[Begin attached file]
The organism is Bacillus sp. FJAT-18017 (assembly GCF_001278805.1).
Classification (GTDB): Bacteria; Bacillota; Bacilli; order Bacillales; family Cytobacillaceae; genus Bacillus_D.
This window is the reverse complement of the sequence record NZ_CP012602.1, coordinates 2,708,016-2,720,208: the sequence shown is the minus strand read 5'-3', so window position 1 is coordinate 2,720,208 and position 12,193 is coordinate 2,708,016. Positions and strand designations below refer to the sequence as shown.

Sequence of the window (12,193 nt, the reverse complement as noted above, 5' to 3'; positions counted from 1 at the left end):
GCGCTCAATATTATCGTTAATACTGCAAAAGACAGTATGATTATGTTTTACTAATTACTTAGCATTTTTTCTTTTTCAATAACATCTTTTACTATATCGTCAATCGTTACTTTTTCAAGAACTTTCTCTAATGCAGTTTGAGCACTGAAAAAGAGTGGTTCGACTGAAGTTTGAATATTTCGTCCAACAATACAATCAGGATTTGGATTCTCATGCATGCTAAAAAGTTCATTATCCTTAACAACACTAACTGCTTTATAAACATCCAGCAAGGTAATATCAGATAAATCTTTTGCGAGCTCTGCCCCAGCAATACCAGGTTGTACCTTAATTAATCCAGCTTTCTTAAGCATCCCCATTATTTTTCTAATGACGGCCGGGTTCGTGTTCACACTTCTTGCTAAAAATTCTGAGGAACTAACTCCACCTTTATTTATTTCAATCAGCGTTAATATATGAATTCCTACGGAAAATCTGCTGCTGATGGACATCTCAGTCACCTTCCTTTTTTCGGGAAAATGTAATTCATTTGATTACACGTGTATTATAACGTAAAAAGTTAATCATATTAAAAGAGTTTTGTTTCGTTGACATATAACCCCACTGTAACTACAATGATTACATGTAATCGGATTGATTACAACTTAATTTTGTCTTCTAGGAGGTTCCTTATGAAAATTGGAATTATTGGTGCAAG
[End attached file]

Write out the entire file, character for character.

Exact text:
The organism is Bacillus sp. FJAT-18017 (assembly GCF_001278805.1).
Classification (GTDB): Bacteria; Bacillota; Bacilli; order Bacillales; family Cytobacillaceae; genus Bacillus_D.
This window is the reverse complement of the sequence record NZ_CP012602.1, coordinates 2,708,016-2,720,208: the sequence shown is the minus strand read 5'-3', so window position 1 is coordinate 2,720,208 and position 12,193 is coordinate 2,708,016. Positions and strand designations below refer to the sequence as shown.

Sequence of the window (12,193 nt, the reverse complement as noted above, 5' to 3'; positions counted from 1 at the left end):
GCGCTCAATATTATCGTTAATACTGCAAAAGACAGTATGATTATGTTTTACTAATTACTTAGCATTTTTTCTTTTTCAATAACATCTTTTACTATATCGTCAATCGTTACTTTTTCAAGAACTTTCTCTAATGCAGTTTGAGCACTGAAAAAGAGTGGTTCGACTGAAGTTTGAATATTTCGTCCAACAATACAATCAGGATTTGGATTCTCATGCATGCTAAAAAGTTCATTATCCTTAACAACACTAACTGCTTTATAAACATCCAGCAAGGTAATATCAGATAAATCTTTTGCGAGCTCTGCCCCAGCAATACCAGGTTGTACCTTAATTAATCCAGCTTTCTTAAGCATCCCCATTATTTTTCTAATGACGGCCGGGTTCGTGTTCACACTTCTTGCTAAAAATTCTGAGGAACTAACTCCACCTTTATTTATTTCAATCAGCGTTAATATATGAATTCCTACGGAAAATCTGCTGCTGATGGACATCTCAGTCACCTTCCTTTTTTCGGGAAAATGTAATTCATTTGATTACACGTGTATTATAACGTAAAAAGTTAATCATATTAAAAGAGTTTTGTTTCGTTGACATATAACCCCACTGTAACTACAATGATTACATGTAATCGGATTGATTACAACTTAATTTTGTCTTCTAGGAGGTTCCTTATGAAAATTGGAATTATTGGTGCAAG